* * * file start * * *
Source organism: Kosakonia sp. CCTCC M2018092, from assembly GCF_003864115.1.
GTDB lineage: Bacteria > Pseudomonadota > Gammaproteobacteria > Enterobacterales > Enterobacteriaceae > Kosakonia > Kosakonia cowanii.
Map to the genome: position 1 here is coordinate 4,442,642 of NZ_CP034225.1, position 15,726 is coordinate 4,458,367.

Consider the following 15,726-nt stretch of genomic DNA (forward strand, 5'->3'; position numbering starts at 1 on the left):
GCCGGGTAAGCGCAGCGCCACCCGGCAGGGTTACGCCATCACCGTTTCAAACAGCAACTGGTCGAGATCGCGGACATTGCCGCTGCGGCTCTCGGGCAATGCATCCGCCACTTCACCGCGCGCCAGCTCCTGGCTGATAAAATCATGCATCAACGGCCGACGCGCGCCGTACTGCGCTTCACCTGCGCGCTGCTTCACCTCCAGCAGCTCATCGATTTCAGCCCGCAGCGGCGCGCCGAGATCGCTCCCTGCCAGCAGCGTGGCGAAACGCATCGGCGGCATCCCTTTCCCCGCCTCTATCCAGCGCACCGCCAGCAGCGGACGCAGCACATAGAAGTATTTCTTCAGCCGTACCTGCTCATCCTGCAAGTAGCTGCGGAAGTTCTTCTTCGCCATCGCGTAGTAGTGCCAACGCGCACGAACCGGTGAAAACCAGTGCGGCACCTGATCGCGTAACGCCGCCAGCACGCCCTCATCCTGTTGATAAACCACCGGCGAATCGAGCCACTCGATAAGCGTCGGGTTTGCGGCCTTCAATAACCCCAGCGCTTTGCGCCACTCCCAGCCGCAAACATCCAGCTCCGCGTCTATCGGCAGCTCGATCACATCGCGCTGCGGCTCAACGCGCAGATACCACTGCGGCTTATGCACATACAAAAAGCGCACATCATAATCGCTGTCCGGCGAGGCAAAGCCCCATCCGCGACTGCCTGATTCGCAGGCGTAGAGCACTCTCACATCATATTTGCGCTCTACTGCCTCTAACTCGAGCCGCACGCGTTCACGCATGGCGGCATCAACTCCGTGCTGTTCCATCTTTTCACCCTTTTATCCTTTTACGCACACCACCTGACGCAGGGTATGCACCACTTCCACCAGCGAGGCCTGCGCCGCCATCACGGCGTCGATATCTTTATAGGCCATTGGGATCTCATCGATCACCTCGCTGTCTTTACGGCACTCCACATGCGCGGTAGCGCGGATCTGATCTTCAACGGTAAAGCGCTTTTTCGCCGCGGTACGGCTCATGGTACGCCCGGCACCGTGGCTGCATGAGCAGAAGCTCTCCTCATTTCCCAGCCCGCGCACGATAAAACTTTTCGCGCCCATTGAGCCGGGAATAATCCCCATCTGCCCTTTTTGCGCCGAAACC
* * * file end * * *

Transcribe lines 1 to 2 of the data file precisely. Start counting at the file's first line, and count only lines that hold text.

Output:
Source organism: Kosakonia sp. CCTCC M2018092, from assembly GCF_003864115.1.
GTDB lineage: Bacteria > Pseudomonadota > Gammaproteobacteria > Enterobacterales > Enterobacteriaceae > Kosakonia > Kosakonia cowanii.